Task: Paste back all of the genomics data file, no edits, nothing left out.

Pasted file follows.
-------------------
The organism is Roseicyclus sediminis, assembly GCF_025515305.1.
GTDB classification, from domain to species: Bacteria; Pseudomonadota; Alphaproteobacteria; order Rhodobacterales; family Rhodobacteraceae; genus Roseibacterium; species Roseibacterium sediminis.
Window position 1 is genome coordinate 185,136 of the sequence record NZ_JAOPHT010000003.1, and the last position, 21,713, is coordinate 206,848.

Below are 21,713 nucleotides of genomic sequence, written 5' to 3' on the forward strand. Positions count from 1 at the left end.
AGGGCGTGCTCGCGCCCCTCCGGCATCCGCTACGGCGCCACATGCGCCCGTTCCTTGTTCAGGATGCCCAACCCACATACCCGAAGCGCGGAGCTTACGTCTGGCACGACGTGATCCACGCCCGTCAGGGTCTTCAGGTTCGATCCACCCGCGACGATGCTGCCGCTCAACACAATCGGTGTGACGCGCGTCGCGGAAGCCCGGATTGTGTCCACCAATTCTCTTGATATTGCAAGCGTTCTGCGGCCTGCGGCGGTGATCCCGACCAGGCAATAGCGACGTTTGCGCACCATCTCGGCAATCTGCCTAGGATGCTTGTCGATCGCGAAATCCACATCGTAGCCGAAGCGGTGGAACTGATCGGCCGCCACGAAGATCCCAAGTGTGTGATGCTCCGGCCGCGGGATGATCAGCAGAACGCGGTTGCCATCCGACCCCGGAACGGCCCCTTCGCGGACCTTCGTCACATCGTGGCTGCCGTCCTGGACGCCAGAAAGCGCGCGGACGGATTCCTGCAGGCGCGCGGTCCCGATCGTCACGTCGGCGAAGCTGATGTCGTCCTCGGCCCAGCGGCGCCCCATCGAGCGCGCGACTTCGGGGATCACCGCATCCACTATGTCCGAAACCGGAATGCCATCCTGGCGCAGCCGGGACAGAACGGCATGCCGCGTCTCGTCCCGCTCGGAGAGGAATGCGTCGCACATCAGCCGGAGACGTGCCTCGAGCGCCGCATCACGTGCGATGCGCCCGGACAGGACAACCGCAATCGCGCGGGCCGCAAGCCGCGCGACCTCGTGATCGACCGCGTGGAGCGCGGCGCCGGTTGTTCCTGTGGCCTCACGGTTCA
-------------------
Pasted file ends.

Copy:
The organism is Roseicyclus sediminis, assembly GCF_025515305.1.
GTDB classification, from domain to species: Bacteria; Pseudomonadota; Alphaproteobacteria; order Rhodobacterales; family Rhodobacteraceae; genus Roseibacterium; species Roseibacterium sediminis.
Window position 1 is genome coordinate 185,136 of the sequence record NZ_JAOPHT010000003.1, and the last position, 21,713, is coordinate 206,848.

Below are 21,713 nucleotides of genomic sequence, written 5' to 3' on the forward strand. Positions count from 1 at the left end.
AGGGCGTGCTCGCGCCCCTCCGGCATCCGCTACGGCGCCACATGCGCCCGTTCCTTGTTCAGGATGCCCAACCCACATACCCGAAGCGCGGAGCTTACGTCTGGCACGACGTGATCCACGCCCGTCAGGGTCTTCAGGTTCGATCCACCCGCGACGATGCTGCCGCTCAACACAATCGGTGTGACGCGCGTCGCGGAAGCCCGGATTGTGTCCACCAATTCTCTTGATATTGCAAGCGTTCTGCGGCCTGCGGCGGTGATCCCGACCAGGCAATAGCGACGTTTGCGCACCATCTCGGCAATCTGCCTAGGATGCTTGTCGATCGCGAAATCCACATCGTAGCCGAAGCGGTGGAACTGATCGGCCGCCACGAAGATCCCAAGTGTGTGATGCTCCGGCCGCGGGATGATCAGCAGAACGCGGTTGCCATCCGACCCCGGAACGGCCCCTTCGCGGACCTTCGTCACATCGTGGCTGCCGTCCTGGACGCCAGAAAGCGCGCGGACGGATTCCTGCAGGCGCGCGGTCCCGATCGTCACGTCGGCGAAGCTGATGTCGTCCTCGGCCCAGCGGCGCCCCATCGAGCGCGCGACTTCGGGGATCACCGCATCCACTATGTCCGAAACCGGAATGCCATCCTGGCGCAGCCGGGACAGAACGGCATGCCGCGTCTCGTCCCGCTCGGAGAGGAATGCGTCGCACATCAGCCGGAGACGTGCCTCGAGCGCCGCATCACGTGCGATGCGCCCGGACAGGACAACCGCAATCGCGCGGGCCGCAAGCCGCGCGACCTCGTGATCGACCGCGTGGAGCGCGGCGCCGGTTGTTCCTGTGGCCTCACGGTTCA